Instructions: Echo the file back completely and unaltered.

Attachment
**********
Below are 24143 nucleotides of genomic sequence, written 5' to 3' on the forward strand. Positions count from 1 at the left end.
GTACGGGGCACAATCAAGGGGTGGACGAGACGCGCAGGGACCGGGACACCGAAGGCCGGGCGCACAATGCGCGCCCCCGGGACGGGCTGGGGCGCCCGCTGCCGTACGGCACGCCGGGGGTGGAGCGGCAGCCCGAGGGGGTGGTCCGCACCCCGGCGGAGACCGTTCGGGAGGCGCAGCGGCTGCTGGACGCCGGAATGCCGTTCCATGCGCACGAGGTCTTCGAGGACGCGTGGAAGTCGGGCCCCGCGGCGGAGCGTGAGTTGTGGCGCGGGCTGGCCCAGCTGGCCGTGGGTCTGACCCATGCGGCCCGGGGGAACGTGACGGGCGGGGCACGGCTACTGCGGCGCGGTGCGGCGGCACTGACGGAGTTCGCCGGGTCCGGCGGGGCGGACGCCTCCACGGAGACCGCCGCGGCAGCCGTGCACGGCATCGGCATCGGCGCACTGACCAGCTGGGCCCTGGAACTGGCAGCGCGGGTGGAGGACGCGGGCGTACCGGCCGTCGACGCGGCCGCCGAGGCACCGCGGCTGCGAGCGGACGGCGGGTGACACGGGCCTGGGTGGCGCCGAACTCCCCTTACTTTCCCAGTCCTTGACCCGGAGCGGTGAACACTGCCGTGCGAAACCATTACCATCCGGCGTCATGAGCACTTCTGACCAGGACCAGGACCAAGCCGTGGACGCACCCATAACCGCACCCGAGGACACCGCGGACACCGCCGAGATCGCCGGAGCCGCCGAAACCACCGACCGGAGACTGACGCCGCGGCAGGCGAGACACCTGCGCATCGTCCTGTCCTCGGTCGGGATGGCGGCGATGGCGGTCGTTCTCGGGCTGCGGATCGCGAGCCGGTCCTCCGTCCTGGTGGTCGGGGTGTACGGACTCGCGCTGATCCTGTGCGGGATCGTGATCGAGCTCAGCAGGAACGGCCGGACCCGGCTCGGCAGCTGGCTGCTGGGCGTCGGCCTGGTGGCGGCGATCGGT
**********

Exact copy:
Below are 24143 nucleotides of genomic sequence, written 5' to 3' on the forward strand. Positions count from 1 at the left end.
GTACGGGGCACAATCAAGGGGTGGACGAGACGCGCAGGGACCGGGACACCGAAGGCCGGGCGCACAATGCGCGCCCCCGGGACGGGCTGGGGCGCCCGCTGCCGTACGGCACGCCGGGGGTGGAGCGGCAGCCCGAGGGGGTGGTCCGCACCCCGGCGGAGACCGTTCGGGAGGCGCAGCGGCTGCTGGACGCCGGAATGCCGTTCCATGCGCACGAGGTCTTCGAGGACGCGTGGAAGTCGGGCCCCGCGGCGGAGCGTGAGTTGTGGCGCGGGCTGGCCCAGCTGGCCGTGGGTCTGACCCATGCGGCCCGGGGGAACGTGACGGGCGGGGCACGGCTACTGCGGCGCGGTGCGGCGGCACTGACGGAGTTCGCCGGGTCCGGCGGGGCGGACGCCTCCACGGAGACCGCCGCGGCAGCCGTGCACGGCATCGGCATCGGCGCACTGACCAGCTGGGCCCTGGAACTGGCAGCGCGGGTGGAGGACGCGGGCGTACCGGCCGTCGACGCGGCCGCCGAGGCACCGCGGCTGCGAGCGGACGGCGGGTGACACGGGCCTGGGTGGCGCCGAACTCCCCTTACTTTCCCAGTCCTTGACCCGGAGCGGTGAACACTGCCGTGCGAAACCATTACCATCCGGCGTCATGAGCACTTCTGACCAGGACCAGGACCAAGCCGTGGACGCACCCATAACCGCACCCGAGGACACCGCGGACACCGCCGAGATCGCCGGAGCCGCCGAAACCACCGACCGGAGACTGACGCCGCGGCAGGCGAGACACCTGCGCATCGTCCTGTCCTCGGTCGGGATGGCGGCGATGGCGGTCGTTCTCGGGCTGCGGATCGCGAGCCGGTCCTCCGTCCTGGTGGTCGGGGTGTACGGACTCGCGCTGATCCTGTGCGGGATCGTGATCGAGCTCAGCAGGAACGGCCGGACCCGGCTCGGCAGCTGGCTGCTGGGCGTCGGCCTGGTGGCGGCGATCGGT